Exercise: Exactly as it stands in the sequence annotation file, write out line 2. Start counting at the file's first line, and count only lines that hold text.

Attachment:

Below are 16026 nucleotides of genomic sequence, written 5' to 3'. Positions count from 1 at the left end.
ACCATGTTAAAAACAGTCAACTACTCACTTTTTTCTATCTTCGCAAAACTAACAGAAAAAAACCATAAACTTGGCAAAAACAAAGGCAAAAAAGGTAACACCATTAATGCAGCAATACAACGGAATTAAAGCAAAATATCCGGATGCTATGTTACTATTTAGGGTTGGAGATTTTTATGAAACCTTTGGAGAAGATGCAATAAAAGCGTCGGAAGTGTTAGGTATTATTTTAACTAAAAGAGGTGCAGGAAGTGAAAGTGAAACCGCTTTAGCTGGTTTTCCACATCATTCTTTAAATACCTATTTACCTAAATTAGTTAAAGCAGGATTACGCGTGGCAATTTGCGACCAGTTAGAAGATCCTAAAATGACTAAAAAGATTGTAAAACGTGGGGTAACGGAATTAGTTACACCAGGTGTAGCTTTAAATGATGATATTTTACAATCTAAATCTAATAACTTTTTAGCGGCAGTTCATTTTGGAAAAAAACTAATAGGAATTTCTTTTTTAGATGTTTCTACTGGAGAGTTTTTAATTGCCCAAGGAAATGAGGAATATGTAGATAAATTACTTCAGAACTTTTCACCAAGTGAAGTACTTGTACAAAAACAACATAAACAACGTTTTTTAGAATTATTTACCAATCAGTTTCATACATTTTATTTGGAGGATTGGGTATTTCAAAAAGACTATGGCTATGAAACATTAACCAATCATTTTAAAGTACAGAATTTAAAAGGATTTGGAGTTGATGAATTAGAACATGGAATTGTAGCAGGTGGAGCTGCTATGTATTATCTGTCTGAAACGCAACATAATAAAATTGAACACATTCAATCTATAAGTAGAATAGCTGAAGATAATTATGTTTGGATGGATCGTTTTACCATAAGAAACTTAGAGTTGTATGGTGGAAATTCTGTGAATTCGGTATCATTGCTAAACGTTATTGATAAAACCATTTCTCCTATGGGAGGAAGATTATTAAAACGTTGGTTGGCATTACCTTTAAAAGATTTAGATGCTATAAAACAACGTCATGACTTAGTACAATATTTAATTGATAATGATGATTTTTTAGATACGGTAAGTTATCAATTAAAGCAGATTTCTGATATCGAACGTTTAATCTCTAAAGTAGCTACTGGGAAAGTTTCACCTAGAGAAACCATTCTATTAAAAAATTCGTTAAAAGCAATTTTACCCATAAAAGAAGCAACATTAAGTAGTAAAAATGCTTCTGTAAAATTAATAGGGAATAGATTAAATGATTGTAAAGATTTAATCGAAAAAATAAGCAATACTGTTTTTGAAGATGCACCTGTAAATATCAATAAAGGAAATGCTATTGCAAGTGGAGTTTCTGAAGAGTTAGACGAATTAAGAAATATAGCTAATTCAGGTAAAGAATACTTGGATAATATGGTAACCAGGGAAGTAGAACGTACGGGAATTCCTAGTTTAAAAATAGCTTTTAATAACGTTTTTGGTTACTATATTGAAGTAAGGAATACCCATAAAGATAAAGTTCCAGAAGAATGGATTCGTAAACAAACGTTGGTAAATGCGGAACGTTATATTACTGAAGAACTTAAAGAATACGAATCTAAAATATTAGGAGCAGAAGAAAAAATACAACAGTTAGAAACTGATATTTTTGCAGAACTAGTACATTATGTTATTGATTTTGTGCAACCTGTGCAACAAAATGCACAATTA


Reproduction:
ACCATGTTAAAAACAGTCAACTACTCACTTTTTTCTATCTTCGCAAAACTAACAGAAAAAAACCATAAACTTGGCAAAAACAAAGGCAAAAAAGGTAACACCATTAATGCAGCAATACAACGGAATTAAAGCAAAATATCCGGATGCTATGTTACTATTTAGGGTTGGAGATTTTTATGAAACCTTTGGAGAAGATGCAATAAAAGCGTCGGAAGTGTTAGGTATTATTTTAACTAAAAGAGGTGCAGGAAGTGAAAGTGAAACCGCTTTAGCTGGTTTTCCACATCATTCTTTAAATACCTATTTACCTAAATTAGTTAAAGCAGGATTACGCGTGGCAATTTGCGACCAGTTAGAAGATCCTAAAATGACTAAAAAGATTGTAAAACGTGGGGTAACGGAATTAGTTACACCAGGTGTAGCTTTAAATGATGATATTTTACAATCTAAATCTAATAACTTTTTAGCGGCAGTTCATTTTGGAAAAAAACTAATAGGAATTTCTTTTTTAGATGTTTCTACTGGAGAGTTTTTAATTGCCCAAGGAAATGAGGAATATGTAGATAAATTACTTCAGAACTTTTCACCAAGTGAAGTACTTGTACAAAAACAACATAAACAACGTTTTTTAGAATTATTTACCAATCAGTTTCATACATTTTATTTGGAGGATTGGGTATTTCAAAAAGACTATGGCTATGAAACATTAACCAATCATTTTAAAGTACAGAATTTAAAAGGATTTGGAGTTGATGAATTAGAACATGGAATTGTAGCAGGTGGAGCTGCTATGTATTATCTGTCTGAAACGCAACATAATAAAATTGAACACATTCAATCTATAAGTAGAATAGCTGAAGATAATTATGTTTGGATGGATCGTTTTACCATAAGAAACTTAGAGTTGTATGGTGGAAATTCTGTGAATTCGGTATCATTGCTAAACGTTATTGATAAAACCATTTCTCCTATGGGAGGAAGATTATTAAAACGTTGGTTGGCATTACCTTTAAAAGATTTAGATGCTATAAAACAACGTCATGACTTAGTACAATATTTAATTGATAATGATGATTTTTTAGATACGGTAAGTTATCAATTAAAGCAGATTTCTGATATCGAACGTTTAATCTCTAAAGTAGCTACTGGGAAAGTTTCACCTAGAGAAACCATTCTATTAAAAAATTCGTTAAAAGCAATTTTACCCATAAAAGAAGCAACATTAAGTAGTAAAAATGCTTCTGTAAAATTAATAGGGAATAGATTAAATGATTGTAAAGATTTAATCGAAAAAATAAGCAATACTGTTTTTGAAGATGCACCTGTAAATATCAATAAAGGAAATGCTATTGCAAGTGGAGTTTCTGAAGAGTTAGACGAATTAAGAAATATAGCTAATTCAGGTAAAGAATACTTGGATAATATGGTAACCAGGGAAGTAGAACGTACGGGAATTCCTAGTTTAAAAATAGCTTTTAATAACGTTTTTGGTTACTATATTGAAGTAAGGAATACCCATAAAGATAAAGTTCCAGAAGAATGGATTCGTAAACAAACGTTGGTAAATGCGGAACGTTATATTACTGAAGAACTTAAAGAATACGAATCTAAAATATTAGGAGCAGAAGAAAAAATACAACAGTTAGAAACTGATATTTTTGCAGAACTAGTACATTATGTTATTGATTTTGTGCAACCTGTGCAACAAAATGCACAATTA